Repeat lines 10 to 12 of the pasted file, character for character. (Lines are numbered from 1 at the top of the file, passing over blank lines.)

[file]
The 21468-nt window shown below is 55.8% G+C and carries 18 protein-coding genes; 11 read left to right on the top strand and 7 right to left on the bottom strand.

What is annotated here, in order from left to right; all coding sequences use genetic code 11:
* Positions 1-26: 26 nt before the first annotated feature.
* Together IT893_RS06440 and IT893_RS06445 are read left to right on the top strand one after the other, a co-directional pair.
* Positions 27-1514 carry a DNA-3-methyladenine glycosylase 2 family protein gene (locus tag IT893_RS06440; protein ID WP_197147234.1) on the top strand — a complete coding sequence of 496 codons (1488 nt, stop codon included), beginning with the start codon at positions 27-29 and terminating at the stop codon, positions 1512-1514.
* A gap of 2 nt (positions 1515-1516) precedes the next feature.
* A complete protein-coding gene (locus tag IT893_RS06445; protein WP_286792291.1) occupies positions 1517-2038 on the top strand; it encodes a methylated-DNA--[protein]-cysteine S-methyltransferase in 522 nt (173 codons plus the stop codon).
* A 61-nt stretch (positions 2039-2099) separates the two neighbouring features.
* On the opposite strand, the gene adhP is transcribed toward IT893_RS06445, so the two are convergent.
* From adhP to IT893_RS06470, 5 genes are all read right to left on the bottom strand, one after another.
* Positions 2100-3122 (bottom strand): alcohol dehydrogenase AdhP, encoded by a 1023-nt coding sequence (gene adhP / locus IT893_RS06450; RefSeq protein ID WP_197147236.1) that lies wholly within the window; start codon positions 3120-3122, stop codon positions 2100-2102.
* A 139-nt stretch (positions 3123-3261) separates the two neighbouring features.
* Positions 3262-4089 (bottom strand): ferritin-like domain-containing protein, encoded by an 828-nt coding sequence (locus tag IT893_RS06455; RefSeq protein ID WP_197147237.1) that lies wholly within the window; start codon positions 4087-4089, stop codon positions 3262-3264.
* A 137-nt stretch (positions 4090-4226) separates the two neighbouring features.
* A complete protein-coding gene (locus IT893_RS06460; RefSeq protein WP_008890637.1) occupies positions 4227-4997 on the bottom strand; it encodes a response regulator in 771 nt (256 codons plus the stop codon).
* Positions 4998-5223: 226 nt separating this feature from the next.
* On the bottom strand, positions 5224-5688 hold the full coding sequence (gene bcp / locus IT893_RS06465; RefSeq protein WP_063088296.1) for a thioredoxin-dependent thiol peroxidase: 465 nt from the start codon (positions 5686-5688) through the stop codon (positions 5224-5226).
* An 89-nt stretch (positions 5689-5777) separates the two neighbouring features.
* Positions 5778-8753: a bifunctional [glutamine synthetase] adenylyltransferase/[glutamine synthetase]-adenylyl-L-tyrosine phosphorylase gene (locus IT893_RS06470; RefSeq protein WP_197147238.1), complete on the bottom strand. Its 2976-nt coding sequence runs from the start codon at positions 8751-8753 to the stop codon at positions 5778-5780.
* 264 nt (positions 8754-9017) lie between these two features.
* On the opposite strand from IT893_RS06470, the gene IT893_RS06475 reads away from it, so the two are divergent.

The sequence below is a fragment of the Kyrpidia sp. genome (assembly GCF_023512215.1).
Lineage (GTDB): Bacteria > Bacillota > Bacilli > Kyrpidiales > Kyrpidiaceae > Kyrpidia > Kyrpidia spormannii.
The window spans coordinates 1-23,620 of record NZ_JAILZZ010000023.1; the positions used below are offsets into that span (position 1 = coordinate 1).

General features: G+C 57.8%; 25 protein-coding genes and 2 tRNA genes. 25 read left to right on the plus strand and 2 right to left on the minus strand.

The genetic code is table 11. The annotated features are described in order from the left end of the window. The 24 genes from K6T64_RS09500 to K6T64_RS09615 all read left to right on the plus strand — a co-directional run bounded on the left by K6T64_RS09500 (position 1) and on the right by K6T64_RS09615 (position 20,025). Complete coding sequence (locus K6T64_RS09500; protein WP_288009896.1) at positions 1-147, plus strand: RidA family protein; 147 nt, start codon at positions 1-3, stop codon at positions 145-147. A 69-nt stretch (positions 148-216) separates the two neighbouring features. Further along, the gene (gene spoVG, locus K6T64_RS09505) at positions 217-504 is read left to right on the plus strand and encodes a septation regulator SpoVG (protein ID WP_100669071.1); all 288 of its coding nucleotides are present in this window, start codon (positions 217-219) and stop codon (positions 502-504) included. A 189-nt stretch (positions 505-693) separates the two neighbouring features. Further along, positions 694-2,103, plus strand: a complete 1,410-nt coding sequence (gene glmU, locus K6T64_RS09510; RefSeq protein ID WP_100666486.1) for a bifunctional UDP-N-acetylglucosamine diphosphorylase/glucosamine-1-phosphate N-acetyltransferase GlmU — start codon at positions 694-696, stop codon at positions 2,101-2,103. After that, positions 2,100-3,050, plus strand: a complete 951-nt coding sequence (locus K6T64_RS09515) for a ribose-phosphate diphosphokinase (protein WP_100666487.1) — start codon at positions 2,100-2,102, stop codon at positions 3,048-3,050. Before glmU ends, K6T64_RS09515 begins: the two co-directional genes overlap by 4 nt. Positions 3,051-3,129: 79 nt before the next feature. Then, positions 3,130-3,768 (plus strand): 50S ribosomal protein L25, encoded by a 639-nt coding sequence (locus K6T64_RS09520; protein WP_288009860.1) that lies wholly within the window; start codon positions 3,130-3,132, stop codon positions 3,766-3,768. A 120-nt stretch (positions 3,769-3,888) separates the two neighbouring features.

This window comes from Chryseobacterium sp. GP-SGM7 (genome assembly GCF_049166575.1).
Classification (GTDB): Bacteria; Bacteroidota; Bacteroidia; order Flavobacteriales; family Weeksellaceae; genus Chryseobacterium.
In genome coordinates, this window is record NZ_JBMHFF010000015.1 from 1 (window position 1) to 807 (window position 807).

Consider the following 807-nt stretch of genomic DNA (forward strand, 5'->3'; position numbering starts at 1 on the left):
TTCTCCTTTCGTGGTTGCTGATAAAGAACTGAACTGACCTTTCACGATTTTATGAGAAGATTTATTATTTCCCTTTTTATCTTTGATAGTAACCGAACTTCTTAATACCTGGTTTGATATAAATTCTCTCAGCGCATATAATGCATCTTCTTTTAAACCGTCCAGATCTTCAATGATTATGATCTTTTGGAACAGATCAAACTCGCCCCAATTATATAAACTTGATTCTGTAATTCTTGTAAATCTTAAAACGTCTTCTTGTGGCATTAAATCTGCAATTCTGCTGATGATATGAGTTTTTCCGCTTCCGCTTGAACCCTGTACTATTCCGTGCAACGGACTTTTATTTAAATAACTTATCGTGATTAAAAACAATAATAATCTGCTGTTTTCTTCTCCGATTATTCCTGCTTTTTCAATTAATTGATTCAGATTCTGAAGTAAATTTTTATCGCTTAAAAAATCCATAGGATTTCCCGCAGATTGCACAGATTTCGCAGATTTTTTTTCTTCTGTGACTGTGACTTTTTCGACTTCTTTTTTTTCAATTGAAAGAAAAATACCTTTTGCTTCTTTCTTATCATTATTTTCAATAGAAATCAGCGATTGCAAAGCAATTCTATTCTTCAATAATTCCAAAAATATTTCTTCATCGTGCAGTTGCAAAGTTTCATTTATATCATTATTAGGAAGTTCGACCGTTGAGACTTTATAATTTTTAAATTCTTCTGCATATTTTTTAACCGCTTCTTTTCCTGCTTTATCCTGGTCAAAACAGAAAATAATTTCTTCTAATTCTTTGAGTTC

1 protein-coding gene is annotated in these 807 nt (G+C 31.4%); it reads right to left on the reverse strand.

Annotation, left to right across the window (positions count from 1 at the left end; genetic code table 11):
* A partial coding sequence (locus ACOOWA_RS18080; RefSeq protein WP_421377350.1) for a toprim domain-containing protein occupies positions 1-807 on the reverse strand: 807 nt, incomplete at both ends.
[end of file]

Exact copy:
* From adhP to IT893_RS06470, 5 genes are all read right to left on the bottom strand, one after another.
* Positions 2100-3122 (bottom strand): alcohol dehydrogenase AdhP, encoded by a 1023-nt coding sequence (gene adhP / locus IT893_RS06450; RefSeq protein ID WP_197147236.1) that lies wholly within the window; start codon positions 3120-3122, stop codon positions 2100-2102.
* A 139-nt stretch (positions 3123-3261) separates the two neighbouring features.